We embrace the seasons

You can't forage for raspberries in the winter, that's logical. We need to check the seasons of each plant we are foraging. It makes perfect sense not to expect to pick berries in the winter, but we know that they are in abundance in the summer and autumn. So we are already noticing the seasons. Foraging helps you notice the seasons in even more detail. You will find yourself looking out for th first dandelion flower in the spring and the ripeness of the hazelnuts in the late summer. All at once it will be second nature and you will be following the seasons like a pro.

How to get started

Research and education

I can't stress this enough. I know you are enthusiastic and motivated, but take some time to learn about the kind of plants you will picking and eating. There are lots of books and guides for this, or you can learn online or in person on a guided foraging walk.

Essential Equipment

A basket or trug

I've tried foraging without a basket especially if I get caught out on a hike and realise I should have brought one a long and only have my rucksack. I can promise you that it's much easier to pick and put straight into a basket or trug (one of those special gardening baskets). Baskets are firm so your finds don't get squashed, they have nice open tops so it's easier to put things into them and they are usually spacious. They also look and feel nice to use and we are allowed to bring a little hygge and nostalgia to our daily lives if we want!


Scissors are always a piece of equipment to bring on a foraging trip. You frequently find that a tough stalk needs cutting and you are tearing at it with your hands and in the worse case pull up the plant. Scissor are a more elegant way to deal things and a lot more practical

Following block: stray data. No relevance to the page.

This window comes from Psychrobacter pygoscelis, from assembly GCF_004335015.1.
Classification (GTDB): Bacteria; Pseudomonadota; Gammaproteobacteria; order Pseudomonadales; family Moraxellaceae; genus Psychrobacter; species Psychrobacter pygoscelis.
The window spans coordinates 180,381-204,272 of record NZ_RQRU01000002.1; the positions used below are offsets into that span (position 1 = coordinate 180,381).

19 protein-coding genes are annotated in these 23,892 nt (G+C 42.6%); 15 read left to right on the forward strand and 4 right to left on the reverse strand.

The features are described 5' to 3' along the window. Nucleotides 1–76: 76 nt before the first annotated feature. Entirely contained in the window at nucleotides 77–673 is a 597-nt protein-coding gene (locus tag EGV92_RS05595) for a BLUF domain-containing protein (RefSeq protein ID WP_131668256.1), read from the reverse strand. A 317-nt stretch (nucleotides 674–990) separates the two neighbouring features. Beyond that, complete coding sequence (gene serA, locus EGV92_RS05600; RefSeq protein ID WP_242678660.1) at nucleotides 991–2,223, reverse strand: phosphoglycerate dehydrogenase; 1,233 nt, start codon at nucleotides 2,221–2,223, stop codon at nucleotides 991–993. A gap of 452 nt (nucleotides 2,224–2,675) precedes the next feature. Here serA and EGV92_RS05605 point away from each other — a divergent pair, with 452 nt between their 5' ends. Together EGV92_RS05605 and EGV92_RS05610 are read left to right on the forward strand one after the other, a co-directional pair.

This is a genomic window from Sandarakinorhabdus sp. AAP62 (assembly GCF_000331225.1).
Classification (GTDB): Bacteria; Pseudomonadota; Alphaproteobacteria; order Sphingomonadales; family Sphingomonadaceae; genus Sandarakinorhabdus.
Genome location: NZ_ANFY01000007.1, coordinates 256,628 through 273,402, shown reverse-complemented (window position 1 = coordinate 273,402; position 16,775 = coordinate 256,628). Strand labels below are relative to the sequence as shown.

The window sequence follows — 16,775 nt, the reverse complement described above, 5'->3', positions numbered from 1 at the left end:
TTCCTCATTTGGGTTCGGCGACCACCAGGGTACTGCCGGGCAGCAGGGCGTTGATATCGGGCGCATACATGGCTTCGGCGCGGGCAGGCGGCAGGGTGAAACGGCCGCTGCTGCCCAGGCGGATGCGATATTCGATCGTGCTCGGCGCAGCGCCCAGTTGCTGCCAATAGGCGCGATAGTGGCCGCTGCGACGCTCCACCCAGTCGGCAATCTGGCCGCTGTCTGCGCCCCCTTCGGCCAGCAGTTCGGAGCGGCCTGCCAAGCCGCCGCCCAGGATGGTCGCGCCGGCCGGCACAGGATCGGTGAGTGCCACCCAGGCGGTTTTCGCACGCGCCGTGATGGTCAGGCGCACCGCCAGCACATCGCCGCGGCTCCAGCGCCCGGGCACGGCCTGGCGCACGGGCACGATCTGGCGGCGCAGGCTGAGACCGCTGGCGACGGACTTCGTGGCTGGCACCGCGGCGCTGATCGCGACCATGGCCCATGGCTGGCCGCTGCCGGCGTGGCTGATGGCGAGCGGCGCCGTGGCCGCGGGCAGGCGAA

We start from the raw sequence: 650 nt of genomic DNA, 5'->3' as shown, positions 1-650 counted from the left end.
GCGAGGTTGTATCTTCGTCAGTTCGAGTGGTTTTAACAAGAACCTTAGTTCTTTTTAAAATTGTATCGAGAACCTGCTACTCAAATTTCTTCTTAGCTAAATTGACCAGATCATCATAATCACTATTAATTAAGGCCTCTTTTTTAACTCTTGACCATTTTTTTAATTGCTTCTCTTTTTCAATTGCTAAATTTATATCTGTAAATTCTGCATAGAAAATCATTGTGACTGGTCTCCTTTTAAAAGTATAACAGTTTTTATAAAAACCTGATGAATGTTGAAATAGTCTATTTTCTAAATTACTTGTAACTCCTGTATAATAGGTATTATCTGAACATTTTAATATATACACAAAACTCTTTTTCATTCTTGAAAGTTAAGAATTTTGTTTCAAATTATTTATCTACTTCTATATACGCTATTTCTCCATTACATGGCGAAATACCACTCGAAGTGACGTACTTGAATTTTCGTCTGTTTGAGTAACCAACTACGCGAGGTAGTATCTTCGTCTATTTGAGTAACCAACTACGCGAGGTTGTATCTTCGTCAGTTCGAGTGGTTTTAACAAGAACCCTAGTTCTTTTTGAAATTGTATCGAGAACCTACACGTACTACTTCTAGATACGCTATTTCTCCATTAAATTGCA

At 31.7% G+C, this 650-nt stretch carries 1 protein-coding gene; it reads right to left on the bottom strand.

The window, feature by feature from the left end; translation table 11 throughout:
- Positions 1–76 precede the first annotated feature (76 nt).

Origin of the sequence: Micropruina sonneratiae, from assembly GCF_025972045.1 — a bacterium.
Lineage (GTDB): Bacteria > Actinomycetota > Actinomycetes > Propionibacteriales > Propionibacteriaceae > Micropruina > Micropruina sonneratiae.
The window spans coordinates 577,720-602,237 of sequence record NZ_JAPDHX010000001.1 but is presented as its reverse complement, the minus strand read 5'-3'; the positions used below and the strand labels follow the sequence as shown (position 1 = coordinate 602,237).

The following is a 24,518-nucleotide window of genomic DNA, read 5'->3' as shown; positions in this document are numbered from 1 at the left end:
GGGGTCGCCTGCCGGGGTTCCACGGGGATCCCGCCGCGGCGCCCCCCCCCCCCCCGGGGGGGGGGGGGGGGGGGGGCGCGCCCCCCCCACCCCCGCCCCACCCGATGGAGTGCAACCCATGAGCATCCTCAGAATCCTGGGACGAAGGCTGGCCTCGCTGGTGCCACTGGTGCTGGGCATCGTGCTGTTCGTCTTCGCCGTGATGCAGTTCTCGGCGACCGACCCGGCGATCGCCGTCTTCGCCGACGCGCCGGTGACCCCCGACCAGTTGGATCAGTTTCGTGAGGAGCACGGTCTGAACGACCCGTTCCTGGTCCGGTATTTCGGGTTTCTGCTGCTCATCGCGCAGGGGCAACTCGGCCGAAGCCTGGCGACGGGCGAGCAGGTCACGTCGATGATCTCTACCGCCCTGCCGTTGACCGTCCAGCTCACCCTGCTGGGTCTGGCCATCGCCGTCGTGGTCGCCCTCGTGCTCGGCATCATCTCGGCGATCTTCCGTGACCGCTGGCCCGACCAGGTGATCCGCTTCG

Secateurs are great if scissor are not quite man enough for the job. If you've decided like I frequently do, that you are going to cut a few buds to put in a vase the secateurs are your best friend.

A small knife

A small foraging knife can be an invaluable piece of kit in your foraging basket. Not only is it ideal for cutting things, but also for digging up small root. My favourite knife is made by a Norwegian company called Brusletto and it has a lovely leather sheath that fits through my belt so I can just reach down and grab it when I need it. It feels rather professional to whip out a knife to cut something and it's vloely to use that something that has been lovingly handmade.


Sometime we find ourselves wanting to pick things that sting or we simply don't want to get our hands too dirty. Nettles are case in point. I certainly would not try to pick nettle tops without gloves unless I fancied getting very red hands. Thick gardening gloves are the best. Don't try to pick nettles in woolly gloves, I speak from experience!!

Good foraging books

I don't recommend starting any foraging journey without first doing some research and if you jae already done that you will benefit from a few field guides. Field guides are books that are designed to be brought out with you so they are smaller and more compact. Even as a seasoned forager I still never take a trip without a couple of field guides with me. You never know when you might have a moment of "is it, or isn't it" with a plant, or discover something and kick yourself that you don't have a guide to refer to.

Small plastic bags or boxes

These are always useful if you plan on picking different things. Small plastic bags or the kind of little boxes you get strawberries or mushrooms in from the supermarket are ideal for separating what you have picked and they fit nicely into a basket and prevent everything from getting mixed or crushed.